It isn’t often that an idea that originates from the ‘critical’ artworld becomes a global meme, but that’s what happened to the concept of ‘normcore’ after it was featured in New York Magazine this spring. Normcore is a term that was invented by the New York group K-Hole – which styles itself somewhere between an artist collective and a marketing consultancy – and that featured in one of the organisation’s trend-forecasting reports. Since it was founded in 2010 (by Greg Fong, Sean Monahan, Emily Segal, Chris Sherron and Dena Yago), K-Hole has produced four such reports, based around neologisms and catchphrases that identify supposed marketing trends. In the normcore report, the group points to a trending form of consumer individuation: ‘The most different thing to do is to reject being different all together… Having mastered difference, the truly cool attempt to master sameness.’
The article in New York Magazine, and much of the ensuing coverage around the world – reaching even Britain’s Daily Mail – applied the notion of normcore mainly to fashion: a kind of nonfashion based on ubiquitous brands and bland styles, including fleeces, khakis and comfortable trainers. There was much talk of Brooklyn hipsters dressing like Larry David or Jerry Seinfeld. However, K-Hole and their supporters subsequently argued that the term is misunderstood when applied in such a narrow way, and they have a point. The kind of consumer understatement described in these articles is only one idea covered by the original report – under the heading ‘acting basic’ – whereas normcore is described as a more nuanced phenomenon, in which consumer nonexclusivity helps ameliorate deep-seated contemporary anxieties.
The normcore report, like K-Hole’s other documents, takes the form of a PDF that can be downloaded from the group’s website. Each of these reports features a framing text that outlines the central concepts, mixed in with examples drawn from contemporary products and brands. The text is drafted in anonymous, friendly language, mixing marketing speak and light sociology. The whole thing is set in bland and blocky sans serif, accompanied by stock photographs and clean infographics, giving the appearance of a moderately sophisticated corporate PowerPoint presentation. The first two reports stuck fairly closely to conventional principles of marketing, but the third report introduced ‘The K-Hole Brand Anxiety Matrix’, stating that ‘the job of the advanced consumer is managing anxiety, period’.
It is this focus on anxiety that is the most interesting aspect of K-Hole’s work. The fourth PDF, which introduced normcore, takes the title of Youth Mode: A Report on Freedom. The document (produced in collaboration with another consumer research group, the São Paulo-based Box 1824) was launched last autumn at the 89plus marathon at London’s Serpentine Gallery, and reflected the latter event’s rather vampiric preoccupation with the generation of ‘digital natives’ born after the advent of the Internet. Commentators – such as the artist Huw Lemmey, writing on the Rhizome website – have agreed on the relevance of normcore to this generation, living as it does with financial and professional precarity, and with the instability produced by rampant technological change.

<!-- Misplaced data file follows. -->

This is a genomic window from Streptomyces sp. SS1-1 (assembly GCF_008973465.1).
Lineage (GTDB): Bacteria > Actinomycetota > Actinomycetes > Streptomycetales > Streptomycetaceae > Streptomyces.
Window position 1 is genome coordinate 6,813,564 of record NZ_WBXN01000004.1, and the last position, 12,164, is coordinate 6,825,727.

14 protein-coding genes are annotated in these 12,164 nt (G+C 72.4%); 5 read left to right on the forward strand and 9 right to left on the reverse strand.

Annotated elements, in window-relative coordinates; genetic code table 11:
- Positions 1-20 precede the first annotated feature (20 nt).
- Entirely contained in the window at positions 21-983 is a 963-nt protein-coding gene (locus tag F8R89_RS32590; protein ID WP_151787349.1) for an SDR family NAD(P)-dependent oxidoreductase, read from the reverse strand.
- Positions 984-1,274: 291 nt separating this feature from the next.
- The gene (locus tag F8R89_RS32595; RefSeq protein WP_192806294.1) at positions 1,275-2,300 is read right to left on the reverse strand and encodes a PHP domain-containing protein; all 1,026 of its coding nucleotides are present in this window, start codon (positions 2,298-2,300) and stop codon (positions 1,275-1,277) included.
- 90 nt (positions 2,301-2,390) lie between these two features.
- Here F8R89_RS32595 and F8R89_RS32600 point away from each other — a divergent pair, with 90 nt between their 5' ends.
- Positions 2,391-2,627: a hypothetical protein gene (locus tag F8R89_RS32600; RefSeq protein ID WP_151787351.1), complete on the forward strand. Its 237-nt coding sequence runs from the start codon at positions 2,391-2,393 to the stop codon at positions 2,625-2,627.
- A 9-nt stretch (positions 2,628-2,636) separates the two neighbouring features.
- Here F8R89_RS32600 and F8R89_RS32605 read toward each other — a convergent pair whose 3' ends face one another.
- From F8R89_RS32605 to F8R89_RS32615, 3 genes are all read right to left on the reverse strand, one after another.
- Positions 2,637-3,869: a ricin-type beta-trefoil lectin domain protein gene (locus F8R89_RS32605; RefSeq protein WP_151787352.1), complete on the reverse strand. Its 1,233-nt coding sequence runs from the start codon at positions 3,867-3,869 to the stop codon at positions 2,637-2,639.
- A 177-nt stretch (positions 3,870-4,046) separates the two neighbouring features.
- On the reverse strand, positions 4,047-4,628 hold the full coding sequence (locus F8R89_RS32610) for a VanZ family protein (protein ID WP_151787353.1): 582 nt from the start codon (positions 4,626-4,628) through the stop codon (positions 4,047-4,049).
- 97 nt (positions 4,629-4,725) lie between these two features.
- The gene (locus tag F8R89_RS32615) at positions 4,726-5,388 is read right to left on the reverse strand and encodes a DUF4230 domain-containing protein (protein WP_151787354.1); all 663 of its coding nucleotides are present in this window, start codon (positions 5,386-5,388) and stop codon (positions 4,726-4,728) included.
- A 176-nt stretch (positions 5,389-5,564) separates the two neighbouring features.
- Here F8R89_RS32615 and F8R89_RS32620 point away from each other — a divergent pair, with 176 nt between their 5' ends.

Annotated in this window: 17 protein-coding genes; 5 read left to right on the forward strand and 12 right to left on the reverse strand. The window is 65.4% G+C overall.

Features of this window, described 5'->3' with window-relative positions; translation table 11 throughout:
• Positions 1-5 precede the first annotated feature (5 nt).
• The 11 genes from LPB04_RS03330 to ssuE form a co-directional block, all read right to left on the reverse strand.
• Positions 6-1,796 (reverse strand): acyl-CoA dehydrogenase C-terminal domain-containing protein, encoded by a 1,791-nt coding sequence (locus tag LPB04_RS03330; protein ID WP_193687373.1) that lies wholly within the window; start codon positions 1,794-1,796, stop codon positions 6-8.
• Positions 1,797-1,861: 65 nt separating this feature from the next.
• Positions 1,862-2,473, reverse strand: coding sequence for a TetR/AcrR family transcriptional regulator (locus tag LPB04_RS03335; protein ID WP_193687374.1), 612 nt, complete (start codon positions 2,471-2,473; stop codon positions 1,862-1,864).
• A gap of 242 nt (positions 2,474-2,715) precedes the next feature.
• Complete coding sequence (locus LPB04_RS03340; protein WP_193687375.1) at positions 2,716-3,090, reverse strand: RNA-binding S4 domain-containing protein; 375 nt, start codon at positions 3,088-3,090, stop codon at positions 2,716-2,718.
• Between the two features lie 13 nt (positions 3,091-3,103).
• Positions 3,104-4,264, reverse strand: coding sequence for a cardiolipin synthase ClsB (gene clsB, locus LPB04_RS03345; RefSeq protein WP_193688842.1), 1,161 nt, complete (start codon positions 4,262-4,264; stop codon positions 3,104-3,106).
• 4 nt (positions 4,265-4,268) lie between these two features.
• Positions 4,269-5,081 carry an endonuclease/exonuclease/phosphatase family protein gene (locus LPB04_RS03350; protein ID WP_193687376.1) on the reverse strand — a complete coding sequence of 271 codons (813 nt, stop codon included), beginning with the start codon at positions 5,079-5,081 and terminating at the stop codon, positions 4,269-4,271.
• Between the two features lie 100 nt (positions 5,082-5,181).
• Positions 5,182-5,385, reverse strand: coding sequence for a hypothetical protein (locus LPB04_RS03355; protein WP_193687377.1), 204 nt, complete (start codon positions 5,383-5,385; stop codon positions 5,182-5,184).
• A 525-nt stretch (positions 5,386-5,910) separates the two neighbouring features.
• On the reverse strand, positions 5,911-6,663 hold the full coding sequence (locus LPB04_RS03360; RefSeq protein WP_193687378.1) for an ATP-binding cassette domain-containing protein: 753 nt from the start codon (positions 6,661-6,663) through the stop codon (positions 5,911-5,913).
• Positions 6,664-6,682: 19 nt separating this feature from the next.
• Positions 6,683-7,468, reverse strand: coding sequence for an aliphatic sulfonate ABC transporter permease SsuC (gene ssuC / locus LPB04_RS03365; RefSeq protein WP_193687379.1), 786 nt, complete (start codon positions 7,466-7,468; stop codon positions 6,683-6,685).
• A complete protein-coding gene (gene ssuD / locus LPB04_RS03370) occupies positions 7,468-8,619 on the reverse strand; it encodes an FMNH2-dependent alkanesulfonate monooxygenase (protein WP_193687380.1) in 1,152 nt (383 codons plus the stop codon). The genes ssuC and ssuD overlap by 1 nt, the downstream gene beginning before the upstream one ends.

Speaking at the Rhizome ‘Seven on Seven’ conference in New York in May, the media theorist Kate Crawford went further, linking the idea of normcore to a larger fantasy of disappearance that, she said, “has become cool at the very historical moment when it has become impossible, because of Big Data”. K-Hole, she argued, “capture precisely this moment of mass surveillance meeting mass consumerism”, resulting in “a dispersed anxiety that seeks nothing more than to shed its own subjectivity: no longer having to worry about what it’s going to wear tomorrow, or whether it’s got the right settings on Facebook”. This fantasy is reflected in the report’s own words, according to which normcore ‘finds liberation in being nothing special, and realises that adaptability leads to belonging. Normcore is a path to a more peaceful life.’
One of the interesting things about K-Hole is the way that they employ this principle – let’s call it ‘blending’ – not only as a proposed marketing strategy to appeal to new consumer identities, but as their own organisational dynamic. The idea of artists adopting a group identity and a corporate facade is not new, and has a notable pedigree in New York, where it has often been employed to satirical ends. What makes K-Hole appreciably of our own moment, however, is how hard it is – in the bland, frictionless version of digital publishing that is the forum for their activities – to divine the point where the corporate might end and the critical might start. The adoption of corporate aesthetics and models is a notable characteristic of some of the work that, like that of K-Hole, has been corralled under the now-infamous banner of ‘post-Internet art’, and such an approach inevitably raises the question of the limits of blending as an artistic strategy. In K-Hole’s case, it is quite possible to imagine that the normcore report was generated with deeply satirical intent, but it is even clearer that the subsequent success of the term owed little to satire.
This article was first published in the Summer 2014 issue